New birds have moved into the low lands of the Volunteer State. They spend there winters here.
In your backyards, if you look past the cardinals, the chickadees, the titmice, the jays, in the shrubs or under them. There are three interesting species that can only be found in the winter. Their breeding grounds are much farther north or much higher upslope in the Smokies. All three are overall brownish to better blend into the dead leaves and thick branches of a good shrubby border. All have their own innate charm.“Solitary the thrush, The hermit withdrawn to himself, avoiding the settlements, Sings by himself a song. Song of the bleeding throat!” Wrote poet and bel ami Walt Whitman in "When Lilacs Last in the Door-yard Bloom’d." And the bird with the “bleeding throat,” is the first of our triumvirate, the hermit thrush, (Catharus guttatus). Their songs are beautiful and haunting but here in the South in winter the birds are loners and sing very little. They usually appear in the shrubs about eye-level or hoping along the ground in the open looking for a meal. They are larger than sparrows but smaller than robins. Look for their brown backs, rusty tails and spotted breasts.
I just spotted one hopping around the Visitor Center behind the classroom.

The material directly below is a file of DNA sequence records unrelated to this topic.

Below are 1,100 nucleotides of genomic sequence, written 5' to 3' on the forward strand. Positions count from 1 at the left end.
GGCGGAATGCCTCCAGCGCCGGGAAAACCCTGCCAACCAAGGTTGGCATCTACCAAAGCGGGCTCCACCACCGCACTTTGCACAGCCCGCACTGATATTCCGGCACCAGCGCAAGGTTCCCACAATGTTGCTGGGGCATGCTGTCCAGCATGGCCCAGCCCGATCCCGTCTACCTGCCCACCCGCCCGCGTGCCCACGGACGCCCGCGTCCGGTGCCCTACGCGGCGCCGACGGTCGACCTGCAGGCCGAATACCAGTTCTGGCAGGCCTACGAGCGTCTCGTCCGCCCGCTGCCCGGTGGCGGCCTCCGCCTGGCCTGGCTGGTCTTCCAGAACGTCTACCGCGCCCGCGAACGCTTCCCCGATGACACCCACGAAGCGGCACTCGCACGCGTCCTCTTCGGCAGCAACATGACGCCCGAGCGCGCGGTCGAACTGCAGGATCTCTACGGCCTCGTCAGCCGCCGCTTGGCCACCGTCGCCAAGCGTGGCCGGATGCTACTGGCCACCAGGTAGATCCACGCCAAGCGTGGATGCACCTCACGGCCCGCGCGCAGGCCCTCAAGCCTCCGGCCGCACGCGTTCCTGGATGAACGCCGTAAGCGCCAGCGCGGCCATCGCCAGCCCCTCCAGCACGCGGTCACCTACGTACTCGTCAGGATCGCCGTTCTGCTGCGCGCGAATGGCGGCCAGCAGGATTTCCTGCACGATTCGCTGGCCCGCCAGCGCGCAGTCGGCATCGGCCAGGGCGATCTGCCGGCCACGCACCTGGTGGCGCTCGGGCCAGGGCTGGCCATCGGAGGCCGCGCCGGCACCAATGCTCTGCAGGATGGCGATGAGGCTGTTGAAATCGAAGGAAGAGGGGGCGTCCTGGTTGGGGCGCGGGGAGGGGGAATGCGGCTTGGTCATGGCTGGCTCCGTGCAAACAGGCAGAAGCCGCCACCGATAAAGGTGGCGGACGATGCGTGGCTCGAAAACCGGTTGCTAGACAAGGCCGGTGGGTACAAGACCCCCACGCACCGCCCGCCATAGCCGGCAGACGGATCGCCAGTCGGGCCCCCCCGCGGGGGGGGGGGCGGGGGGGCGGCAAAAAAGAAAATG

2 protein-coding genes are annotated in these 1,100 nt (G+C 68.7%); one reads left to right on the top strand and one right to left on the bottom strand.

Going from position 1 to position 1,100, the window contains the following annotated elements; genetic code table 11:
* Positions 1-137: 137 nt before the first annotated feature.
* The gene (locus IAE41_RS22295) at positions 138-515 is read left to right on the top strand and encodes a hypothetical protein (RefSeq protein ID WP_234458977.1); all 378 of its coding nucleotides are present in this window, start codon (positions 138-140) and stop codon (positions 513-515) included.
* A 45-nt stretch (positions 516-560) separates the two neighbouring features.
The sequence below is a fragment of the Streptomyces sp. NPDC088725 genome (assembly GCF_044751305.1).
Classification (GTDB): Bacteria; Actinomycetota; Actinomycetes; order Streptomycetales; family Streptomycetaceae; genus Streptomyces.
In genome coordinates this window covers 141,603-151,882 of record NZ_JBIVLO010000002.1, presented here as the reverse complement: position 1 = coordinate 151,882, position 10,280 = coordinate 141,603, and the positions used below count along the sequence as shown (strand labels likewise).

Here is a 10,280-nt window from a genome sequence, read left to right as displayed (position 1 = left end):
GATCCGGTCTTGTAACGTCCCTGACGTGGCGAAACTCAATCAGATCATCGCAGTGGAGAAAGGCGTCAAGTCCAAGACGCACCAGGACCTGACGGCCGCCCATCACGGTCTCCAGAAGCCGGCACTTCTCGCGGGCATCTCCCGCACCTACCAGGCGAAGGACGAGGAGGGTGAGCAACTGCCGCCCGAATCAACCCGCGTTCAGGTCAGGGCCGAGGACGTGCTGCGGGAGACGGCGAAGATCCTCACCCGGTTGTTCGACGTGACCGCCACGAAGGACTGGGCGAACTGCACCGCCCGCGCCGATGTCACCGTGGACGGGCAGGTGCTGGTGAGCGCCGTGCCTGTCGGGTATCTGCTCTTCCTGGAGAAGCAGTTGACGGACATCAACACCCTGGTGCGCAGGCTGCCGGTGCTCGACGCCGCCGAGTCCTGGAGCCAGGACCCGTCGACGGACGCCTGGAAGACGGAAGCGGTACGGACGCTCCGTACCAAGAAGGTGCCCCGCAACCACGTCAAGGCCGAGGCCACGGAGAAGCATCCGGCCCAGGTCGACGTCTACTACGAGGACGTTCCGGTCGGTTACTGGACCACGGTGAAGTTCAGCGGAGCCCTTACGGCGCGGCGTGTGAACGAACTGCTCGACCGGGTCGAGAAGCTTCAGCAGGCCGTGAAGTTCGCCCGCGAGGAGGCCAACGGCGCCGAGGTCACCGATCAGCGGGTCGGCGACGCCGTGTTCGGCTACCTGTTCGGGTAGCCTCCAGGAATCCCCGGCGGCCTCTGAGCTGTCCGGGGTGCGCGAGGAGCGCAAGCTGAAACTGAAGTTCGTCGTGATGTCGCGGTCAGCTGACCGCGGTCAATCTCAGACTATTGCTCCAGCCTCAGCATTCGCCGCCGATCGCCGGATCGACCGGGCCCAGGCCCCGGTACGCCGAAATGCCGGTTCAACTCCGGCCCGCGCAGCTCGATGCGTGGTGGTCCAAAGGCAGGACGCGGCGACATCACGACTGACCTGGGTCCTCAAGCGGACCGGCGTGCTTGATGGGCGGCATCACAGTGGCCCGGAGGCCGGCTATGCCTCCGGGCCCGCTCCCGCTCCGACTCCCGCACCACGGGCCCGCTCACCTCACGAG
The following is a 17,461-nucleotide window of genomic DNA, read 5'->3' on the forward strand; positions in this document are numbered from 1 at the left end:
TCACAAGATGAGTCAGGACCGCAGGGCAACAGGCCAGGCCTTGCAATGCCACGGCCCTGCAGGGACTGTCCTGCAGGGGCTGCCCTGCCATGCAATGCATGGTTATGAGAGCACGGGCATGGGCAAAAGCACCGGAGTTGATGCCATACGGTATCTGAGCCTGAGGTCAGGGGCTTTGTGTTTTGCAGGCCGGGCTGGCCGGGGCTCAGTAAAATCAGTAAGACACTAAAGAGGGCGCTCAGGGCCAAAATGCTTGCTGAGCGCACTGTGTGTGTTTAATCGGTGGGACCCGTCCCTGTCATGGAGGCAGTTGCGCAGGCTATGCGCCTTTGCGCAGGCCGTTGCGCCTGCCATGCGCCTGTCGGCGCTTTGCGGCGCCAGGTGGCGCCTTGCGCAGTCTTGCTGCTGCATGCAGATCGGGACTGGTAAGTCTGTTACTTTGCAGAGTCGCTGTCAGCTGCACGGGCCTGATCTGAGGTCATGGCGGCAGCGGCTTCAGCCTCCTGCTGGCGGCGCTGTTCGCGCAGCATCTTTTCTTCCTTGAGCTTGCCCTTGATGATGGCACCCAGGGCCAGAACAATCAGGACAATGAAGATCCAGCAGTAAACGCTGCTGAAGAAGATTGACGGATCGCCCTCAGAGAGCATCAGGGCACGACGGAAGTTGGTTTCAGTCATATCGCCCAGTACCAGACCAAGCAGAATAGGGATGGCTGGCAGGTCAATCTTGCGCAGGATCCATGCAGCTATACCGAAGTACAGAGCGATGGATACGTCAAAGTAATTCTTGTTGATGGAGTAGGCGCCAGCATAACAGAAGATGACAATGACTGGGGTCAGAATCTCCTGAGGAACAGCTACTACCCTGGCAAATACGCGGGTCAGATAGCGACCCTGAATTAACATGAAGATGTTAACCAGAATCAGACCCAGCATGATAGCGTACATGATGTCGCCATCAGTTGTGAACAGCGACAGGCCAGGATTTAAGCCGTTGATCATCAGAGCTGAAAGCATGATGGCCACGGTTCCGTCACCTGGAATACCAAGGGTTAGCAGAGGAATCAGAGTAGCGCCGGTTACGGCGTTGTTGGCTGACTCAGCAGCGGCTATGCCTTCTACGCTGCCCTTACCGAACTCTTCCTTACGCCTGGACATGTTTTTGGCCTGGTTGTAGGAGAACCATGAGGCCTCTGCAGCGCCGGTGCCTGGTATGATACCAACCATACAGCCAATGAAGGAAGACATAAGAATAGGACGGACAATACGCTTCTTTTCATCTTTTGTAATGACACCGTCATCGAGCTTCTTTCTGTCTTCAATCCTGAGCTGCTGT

Perhaps the least shy of the trio is the white-throated sparrow, (Zonotrichia albicollis). Brown backed with grayish under-parts; the species gets its name from its dazzling white throat, but also look for its black and white (or brown and buff) stripes on the noggin or cap. They also have flashy yellow spots in front of their eyes that vary from individual to individual. Also listen for their plaintive song, “poor Sam Peabody, Peabody, Peabody.” No one is quite sure who poor Sam was, but it’s the mnemonic to remember.
The most diminutive (in fact, they are quite small) of the threesome, and perhaps the hardest to locate, is the winter wren, (Troglodytes hiemalis). Almost always very low to the ground, on first glance you might think you’ve seen a mouse. But their overall shape with erect tail reminds you of the ever present Carolina wren, but these passerines are much smaller, overall speckled brown and minus the white eye stripe of the Carolina. Winter wrens nest in the high elevations of the Smokies. Listen for their long rambling songs in spring along any of the trails to Mt. LeConte. But, in the winter, here in the valley, they tend to be mute with no territories to define or defend and no desire to impress the ladies.
Three birds to look for around your house hidden in the bushes, here’s some tips:
• White-throated sparrows will feed on the ground under your birdfeeders, eating the seeds cast off by others
• Although they are loners, hermit thrushes tend not to be skittish; they often give you a good long look
• Winter wrens love your brush piles, the bigger the better, along your property’s edge, especially if the refuse is near water.